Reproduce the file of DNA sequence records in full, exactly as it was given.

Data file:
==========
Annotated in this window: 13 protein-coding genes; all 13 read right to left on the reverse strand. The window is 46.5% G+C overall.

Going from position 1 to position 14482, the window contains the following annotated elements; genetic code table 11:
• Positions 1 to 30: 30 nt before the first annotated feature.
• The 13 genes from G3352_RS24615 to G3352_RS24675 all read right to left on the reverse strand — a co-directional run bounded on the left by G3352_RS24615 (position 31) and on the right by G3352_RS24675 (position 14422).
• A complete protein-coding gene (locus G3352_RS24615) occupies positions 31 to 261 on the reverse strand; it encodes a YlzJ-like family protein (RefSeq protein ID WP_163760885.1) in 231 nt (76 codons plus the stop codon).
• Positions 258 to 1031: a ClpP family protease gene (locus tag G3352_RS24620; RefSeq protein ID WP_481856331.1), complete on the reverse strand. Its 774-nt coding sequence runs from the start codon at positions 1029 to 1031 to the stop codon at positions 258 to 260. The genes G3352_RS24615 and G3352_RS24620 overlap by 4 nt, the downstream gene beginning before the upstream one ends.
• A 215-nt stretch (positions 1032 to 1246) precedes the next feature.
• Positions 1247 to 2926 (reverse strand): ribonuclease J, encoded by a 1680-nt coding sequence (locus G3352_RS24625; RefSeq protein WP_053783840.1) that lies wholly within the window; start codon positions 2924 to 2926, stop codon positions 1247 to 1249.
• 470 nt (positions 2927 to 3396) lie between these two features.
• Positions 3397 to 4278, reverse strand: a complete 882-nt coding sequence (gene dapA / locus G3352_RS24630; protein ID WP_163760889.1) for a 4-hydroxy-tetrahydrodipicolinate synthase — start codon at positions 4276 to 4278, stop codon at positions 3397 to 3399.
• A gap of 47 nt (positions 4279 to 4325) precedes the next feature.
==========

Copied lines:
Annotated in this window: 13 protein-coding genes; all 13 read right to left on the reverse strand. The window is 46.5% G+C overall.

Going from position 1 to position 14482, the window contains the following annotated elements; genetic code table 11:
• Positions 1 to 30: 30 nt before the first annotated feature.
• The 13 genes from G3352_RS24615 to G3352_RS24675 all read right to left on the reverse strand — a co-directional run bounded on the left by G3352_RS24615 (position 31) and on the right by G3352_RS24675 (position 14422).
• A complete protein-coding gene (locus G3352_RS24615) occupies positions 31 to 261 on the reverse strand; it encodes a YlzJ-like family protein (RefSeq protein ID WP_163760885.1) in 231 nt (76 codons plus the stop codon).
• Positions 258 to 1031: a ClpP family protease gene (locus tag G3352_RS24620; RefSeq protein ID WP_481856331.1), complete on the reverse strand. Its 774-nt coding sequence runs from the start codon at positions 1029 to 1031 to the stop codon at positions 258 to 260. The genes G3352_RS24615 and G3352_RS24620 overlap by 4 nt, the downstream gene beginning before the upstream one ends.
• A 215-nt stretch (positions 1032 to 1246) precedes the next feature.
• Positions 1247 to 2926 (reverse strand): ribonuclease J, encoded by a 1680-nt coding sequence (locus G3352_RS24625; RefSeq protein WP_053783840.1) that lies wholly within the window; start codon positions 2924 to 2926, stop codon positions 1247 to 1249.
• 470 nt (positions 2927 to 3396) lie between these two features.
• Positions 3397 to 4278, reverse strand: a complete 882-nt coding sequence (gene dapA / locus G3352_RS24630; protein ID WP_163760889.1) for a 4-hydroxy-tetrahydrodipicolinate synthase — start codon at positions 4276 to 4278, stop codon at positions 3397 to 3399.
• A gap of 47 nt (positions 4279 to 4325) precedes the next feature.